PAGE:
And it’s precisely Insite that Rosenstein attacks. He cites just one source, a scandalized city councillor in Redmond, Washington, who visited the Downtown East Side last year and said “It was the most depraved scene I’ve witnessed in person.” He derided “Seattle’s far left politicians” for wanting safe injection sites there.

Rosenstein certainly didn’t check with Vancouver Coastal Health, which helps run Insite and reported last year:

“From Jan. 1 to Nov. 30, 2017, there were 119,395 visits to the supervised injection room at Insite. Among those, 1.2 per cent visits resulted in an overdose. 10,534 visits used the injection room in November 2017, that was 4.1 per cent decrease over the average number of visits in the previous three months (10,980) visits, and nine per cent decrease over the number of visits in November 2016 (11,544 visits). 94 visits resulted in an overdose in November 2017, a 19 per cent decline over the average overdoses during the previous three months (117 overdoses), and 61 per cent decrease over the number of overdoses in November 2016 (239 overdoses).”

Sure, the DTES is a grim place, and all of B.C. suffers a growing number of overdose deaths. The B.C. Coroners Service recently reported 134 suspected drug overdose deaths in July, a 25-per-cent increase over June. We are now running an average of 125.4 overdose deaths a month in 2018, up from 120.8 last year, 82.8 in 2016, and 30.7 in 2014.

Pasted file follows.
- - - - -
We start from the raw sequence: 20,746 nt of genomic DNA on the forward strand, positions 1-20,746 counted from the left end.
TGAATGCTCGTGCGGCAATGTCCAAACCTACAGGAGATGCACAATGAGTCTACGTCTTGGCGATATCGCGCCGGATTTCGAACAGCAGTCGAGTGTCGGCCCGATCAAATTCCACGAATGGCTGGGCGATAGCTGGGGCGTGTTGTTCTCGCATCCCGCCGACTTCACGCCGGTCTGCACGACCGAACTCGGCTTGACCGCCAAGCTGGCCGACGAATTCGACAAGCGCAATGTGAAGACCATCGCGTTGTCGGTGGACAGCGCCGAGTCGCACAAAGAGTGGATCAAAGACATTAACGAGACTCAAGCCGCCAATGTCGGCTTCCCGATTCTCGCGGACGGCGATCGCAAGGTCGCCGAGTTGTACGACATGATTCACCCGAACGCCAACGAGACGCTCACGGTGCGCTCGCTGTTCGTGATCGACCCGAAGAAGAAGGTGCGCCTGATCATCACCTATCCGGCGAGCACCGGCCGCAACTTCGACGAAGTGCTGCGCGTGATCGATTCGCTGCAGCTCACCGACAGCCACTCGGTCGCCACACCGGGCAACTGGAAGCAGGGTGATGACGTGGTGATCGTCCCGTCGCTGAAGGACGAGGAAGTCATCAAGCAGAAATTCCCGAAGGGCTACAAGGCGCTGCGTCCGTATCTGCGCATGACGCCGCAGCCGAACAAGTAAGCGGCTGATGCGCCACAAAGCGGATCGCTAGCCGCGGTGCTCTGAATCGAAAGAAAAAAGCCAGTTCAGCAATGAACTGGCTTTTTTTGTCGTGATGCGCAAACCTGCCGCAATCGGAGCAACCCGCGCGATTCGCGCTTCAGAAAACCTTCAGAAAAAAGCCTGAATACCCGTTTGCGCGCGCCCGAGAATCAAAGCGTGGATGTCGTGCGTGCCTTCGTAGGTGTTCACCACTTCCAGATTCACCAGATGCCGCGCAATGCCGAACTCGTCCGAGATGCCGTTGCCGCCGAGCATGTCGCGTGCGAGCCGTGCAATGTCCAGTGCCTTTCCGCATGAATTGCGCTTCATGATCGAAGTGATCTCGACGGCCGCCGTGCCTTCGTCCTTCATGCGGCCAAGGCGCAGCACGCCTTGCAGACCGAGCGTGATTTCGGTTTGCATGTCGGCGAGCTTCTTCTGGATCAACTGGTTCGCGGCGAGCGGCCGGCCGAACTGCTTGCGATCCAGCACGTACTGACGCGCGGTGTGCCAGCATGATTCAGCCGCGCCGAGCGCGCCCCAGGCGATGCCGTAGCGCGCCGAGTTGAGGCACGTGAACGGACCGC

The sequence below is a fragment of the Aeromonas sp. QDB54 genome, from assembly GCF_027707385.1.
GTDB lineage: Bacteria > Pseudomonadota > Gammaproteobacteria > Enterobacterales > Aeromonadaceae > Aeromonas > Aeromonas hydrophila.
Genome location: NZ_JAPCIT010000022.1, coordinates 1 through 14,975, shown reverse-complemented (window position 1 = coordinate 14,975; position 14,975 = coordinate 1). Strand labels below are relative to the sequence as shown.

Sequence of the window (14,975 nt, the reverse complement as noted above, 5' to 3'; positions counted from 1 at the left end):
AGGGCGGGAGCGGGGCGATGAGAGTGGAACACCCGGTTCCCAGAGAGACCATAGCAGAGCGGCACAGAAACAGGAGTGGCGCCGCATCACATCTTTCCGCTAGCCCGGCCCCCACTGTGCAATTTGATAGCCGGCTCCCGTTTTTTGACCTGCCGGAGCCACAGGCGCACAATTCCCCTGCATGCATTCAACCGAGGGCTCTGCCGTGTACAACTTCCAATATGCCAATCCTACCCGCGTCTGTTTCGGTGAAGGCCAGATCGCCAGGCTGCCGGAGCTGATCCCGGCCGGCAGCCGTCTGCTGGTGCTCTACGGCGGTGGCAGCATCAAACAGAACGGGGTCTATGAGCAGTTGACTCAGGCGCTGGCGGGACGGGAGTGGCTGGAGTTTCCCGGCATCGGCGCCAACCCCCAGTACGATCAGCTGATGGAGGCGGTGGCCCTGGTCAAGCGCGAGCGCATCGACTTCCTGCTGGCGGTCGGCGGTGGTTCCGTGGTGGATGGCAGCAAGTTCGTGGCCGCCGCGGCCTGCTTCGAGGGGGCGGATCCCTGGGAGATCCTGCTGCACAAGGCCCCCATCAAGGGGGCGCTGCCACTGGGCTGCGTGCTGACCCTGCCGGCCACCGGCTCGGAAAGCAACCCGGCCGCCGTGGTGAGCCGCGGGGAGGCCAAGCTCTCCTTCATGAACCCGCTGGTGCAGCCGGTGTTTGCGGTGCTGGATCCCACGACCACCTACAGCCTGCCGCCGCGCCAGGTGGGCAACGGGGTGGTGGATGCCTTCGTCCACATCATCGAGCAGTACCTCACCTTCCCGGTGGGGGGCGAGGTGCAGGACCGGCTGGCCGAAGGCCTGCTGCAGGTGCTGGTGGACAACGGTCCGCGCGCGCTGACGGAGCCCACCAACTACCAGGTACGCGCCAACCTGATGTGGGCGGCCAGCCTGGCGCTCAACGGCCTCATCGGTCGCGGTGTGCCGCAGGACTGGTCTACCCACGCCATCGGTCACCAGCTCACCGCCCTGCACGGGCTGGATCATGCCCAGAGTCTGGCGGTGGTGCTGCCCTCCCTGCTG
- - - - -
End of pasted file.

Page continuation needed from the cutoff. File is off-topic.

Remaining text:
But there were no deaths at supervised consumption or drug overdose prevention sites.

Rosenstein claims that “injection sites destroy the surrounding community. When drug users flock to a site, drug dealers follow, bringing with them violence and despair, posing a danger to neighbours and law-abiding visitors.” He ignores the fact that dealers and injection sites tend to congregate where the users are. If anything, Insite and similar sites are a sign of health in their communities, not a symptom of malaise.

With casual citation that would earn him a rebuke from any judge, Rosenstein mentions “some estimates” that only 10 percent of safe injection site users get treatment. But zero percent of fatal overdose cases get treatment, and we would have far more deaths than we do without Insite. If nothing else, drug users can walk away from Insite having bought a little more time to get a grip on their lives.

As an intelligent and highly educated lawyer, Rosenstein must know how “swift and aggressive action” has abjectly failed to stop the opioid catastrophe, just as it failed against cocaine and heroin and psychedelics and marijuana. Yet here he is, wading into a public health crisis even deadlier than gun violence, prescribing yet more of the same swift and aggressive action.

Especially given his sycophantic reference to “the Trump administration,” Rosenstein’s op-ed looks more like a move to please his boss than a sincere effort to address a health disaster. Perhaps he has good reason to fear Trump will fire him and then get rid of Mueller, and thinks some swift and aggressive claptrap in The New York Times will buy him some time — just like an Insite user.  [Tyee]